The story follows John Dutton (Kevin Costner), an aging rancher, as he tries to keep his family in check while also dealing with various parties trying to encroach on his land. So now we have our neo-western-drama-thingamabob. And while it does dip a bit much into melodrama at times, I find the story here to be quite interesting, taking some really colorful characters and having them scheming around for the sake of their own or someone else’s success. The pacing does suffer a bit at times, and like I said, there’s a strong stench of melodrama at times. But overall it’s still a highly entertaining plot with some solid drama sprinkled throughout.

The characters in this are flawed, entertaining, surprisingly layered, and overall interesting. Kevin Costner plays John Dutton, the aging patriarch of the Dutton family and owner of the Yellowstone cattle ranch. He has demons of his past he has to deal with while also trying to keep his entire livelihood going with everything going against him at once, making him pretty interesting even though he can be a bit of an ass at times. And Costner is great in the role. Next we have Kelly Reilly as Beth, John’s daughter. She has a lot of issues that she at the start of the series hasn’t gone through, making her kind of a fucking mess. But she also has one of the best arcs in the series. And Reilly is great in the role. Next we have Luke Grimes as Kayce (Kay-see), one of John’s sons. A former Marine, he tries to balance being a Dutton with trying to be a good father and husband, which is quite complicated. And Grimes is really good in the role. Wes Bentley plays Jamie, John’s other son, who also happens to his lawyer. Yes, he’s a little smarmy, but mostly he’s probably the outlier of the family in a sense. And Bentley is good in the role. We also have Cole Hauser as Rip, John’s second hand man, who has to keep the ranch going in the events when John is unavailable. And while I won’t say too much more about Rip, I’ll just say that he’s my favorite character on the show. And Hauser is great in the role. We also get supporting work from people like Danny Huston, Gil Birmingham, Kelsey Absille, Jefferson White, Ian Bohen, Brecken Merrill, Ryan Bingham, Josh Lucas, and more, all doing well in their respective roles.

The score for the season was composed by Brian Tyler, and I think he did a great job with it. Obviously taking influence from various westerns, he creates an ambient score that works very well within the show to create a certain mood. The theme he composed for the show is also pretty damn solid. There’s also some licensed tracks used throughout, and they work pretty well in their respective scenes.

Created by John Linson and Taylor Sheridan, all episodes this season were written and directed by Sheridan. And the craft here is really solid. Well shot, at times tense, Sheridan does a damn fine job in keeping my eyes stuck to the screen. Ben Richardson’s cinematography is also good.

This show/season has gotten some mixed reception. On Rotten Tomatoes it has a 51% positive rating. On Metacritic it has a score of 54/100. And on imdb.com it has a score of 8,3/10.

While season 1 of “Yellowstone” misses the shot in some parts, it’s still a really solid season of television. It has a good plot, good characters, great performances, great music, and really good writing/directing/cinematography. Where it falters (as previously mentioned) is in its occasionally dodgy pacing and unnecessarily frequent dips into melodrama. Time for my final score. *Ahem*. My final score for “Yellowstone” is an 8,61/10. So while flawed, I’d still say that it’s definitely worth watching.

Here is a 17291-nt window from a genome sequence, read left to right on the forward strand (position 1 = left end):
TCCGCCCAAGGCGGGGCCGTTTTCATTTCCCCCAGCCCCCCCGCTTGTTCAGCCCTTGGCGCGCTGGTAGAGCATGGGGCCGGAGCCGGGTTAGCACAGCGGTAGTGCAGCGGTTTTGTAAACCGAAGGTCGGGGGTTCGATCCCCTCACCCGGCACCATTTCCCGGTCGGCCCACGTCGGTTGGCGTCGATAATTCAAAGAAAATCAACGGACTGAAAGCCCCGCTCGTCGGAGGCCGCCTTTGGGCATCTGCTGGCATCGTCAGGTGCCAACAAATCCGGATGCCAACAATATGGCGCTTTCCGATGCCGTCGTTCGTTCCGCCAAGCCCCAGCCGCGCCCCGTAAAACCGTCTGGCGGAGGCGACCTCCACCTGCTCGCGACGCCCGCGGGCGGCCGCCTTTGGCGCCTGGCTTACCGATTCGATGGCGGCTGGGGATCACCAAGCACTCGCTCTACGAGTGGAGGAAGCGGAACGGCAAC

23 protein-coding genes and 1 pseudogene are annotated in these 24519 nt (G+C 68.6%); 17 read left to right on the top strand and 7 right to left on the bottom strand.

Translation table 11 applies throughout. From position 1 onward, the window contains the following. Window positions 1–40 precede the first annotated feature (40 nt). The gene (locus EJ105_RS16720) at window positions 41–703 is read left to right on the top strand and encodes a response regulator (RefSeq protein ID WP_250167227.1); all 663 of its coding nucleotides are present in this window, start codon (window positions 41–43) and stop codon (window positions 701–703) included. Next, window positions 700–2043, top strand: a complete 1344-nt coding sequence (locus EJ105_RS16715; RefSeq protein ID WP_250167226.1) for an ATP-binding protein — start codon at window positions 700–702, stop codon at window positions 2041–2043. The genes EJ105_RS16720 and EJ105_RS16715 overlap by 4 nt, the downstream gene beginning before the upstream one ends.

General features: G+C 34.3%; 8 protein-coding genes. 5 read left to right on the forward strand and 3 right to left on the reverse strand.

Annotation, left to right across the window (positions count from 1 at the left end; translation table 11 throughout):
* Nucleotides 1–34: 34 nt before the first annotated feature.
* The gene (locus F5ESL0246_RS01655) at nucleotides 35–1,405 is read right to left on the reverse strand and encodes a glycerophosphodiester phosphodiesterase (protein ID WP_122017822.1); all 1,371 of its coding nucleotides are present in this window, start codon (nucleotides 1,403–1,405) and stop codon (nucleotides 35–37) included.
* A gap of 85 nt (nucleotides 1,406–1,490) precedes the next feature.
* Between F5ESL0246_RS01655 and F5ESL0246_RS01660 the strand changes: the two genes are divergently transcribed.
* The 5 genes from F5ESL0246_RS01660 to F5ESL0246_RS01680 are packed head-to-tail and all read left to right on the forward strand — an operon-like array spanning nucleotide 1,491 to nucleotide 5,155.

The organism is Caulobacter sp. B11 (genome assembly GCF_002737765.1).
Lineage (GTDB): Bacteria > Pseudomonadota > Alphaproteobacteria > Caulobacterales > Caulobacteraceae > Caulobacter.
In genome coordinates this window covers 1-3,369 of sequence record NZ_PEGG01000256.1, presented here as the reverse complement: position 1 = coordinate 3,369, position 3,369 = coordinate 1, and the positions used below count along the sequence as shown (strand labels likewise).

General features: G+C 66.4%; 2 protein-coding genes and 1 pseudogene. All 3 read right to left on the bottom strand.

My review of “Yellowstone” season 1 is now completed.

Movie megastar Kevin Costner doing long-form tv. Still blows my mind.

12 Films of Christmas 2018 (Part 7)

Good day to you all! Hope all of you are doing well! Man, I’m in a good mood today, let’s do this!

I was considering doing “Alvin and the Chipmunks” for today’s thing, but then I decided to not be cruel to myself like that. So instead I went with something that I hadn’t seen, but was based on something that always brings a smile. It’s “A Muppet Family Christmas”. So what’s it about? Simple, Kermit, Animal, and the rest of the gang travel to Fozzie’s mother’s home to celebrate the holidays. Cue the singing, heartwarming talks, and funny hijinks that one expects from these lovable cloth creatures. And that’s really it. The only real twist here is that characters from both “Sesame Street” and “Fraggle Rock” show up to join in the fun. Not much that can be said, I love Muppets, and they use them to great effect here, giving me a nice, cozy feeling. It’s the frickin’ Muppets… how could one not get all warm inside? “A Muppet Family Christmas” brings much joy for the holidays.

On the seventh day of christmas, Markus brings to you, the Swedish Chef once again speaking gobbledygoo. 

12 Films of Christmas 2018 (Part 1)

Hello and season’s greetings to all of you! It’s the 13th of December, which means it’s finally time for my 12 Days of Christmas series. And this is the fourth year that I’m doing this. The first two times were about christmas songs, and in last year’s series we covered films (long and short). And for this year we’re (as you saw in the title) doing it once again. One christmas-y film every day with the final post being released on the 24th. So let’s get into it, the first part in the 12 Films of Christmas!

So first up we’re covering a movie I’ve heard about for years and years, with people claiming it to be a Swedish christmas classic. So let’s have a look at “In Bed With Santa” (Original title: Tomten är far till alla barnen). Released in late 1999, this dramedy follows Sara (Katarina Ewerlöf) and Janne (Peter Haber) as they’re about to celebrate christmas. But things aren’t made too easy since Sara invites multiple of her old exes and their significant others over to celebrate with them. And a lot of interesting things happen as alcohol gets consumed, and old secrets floating to the surface start creating some tension between them all. Let’s just be blunt, you won’t exactly feel all jolly after watching this. It’s interesting to see all of these unique personalities clashing with each other, I find it to make for some interesting character studies. And the actors work at the top of their game, none of the actors is a weak link here. The story has its ups and downs, but it’s still quite an intriguing package of assholes and familial tensions. It won’t make you laugh and feel good like “Home Alone”, but it’s still one I wouldn’t dissuade you from.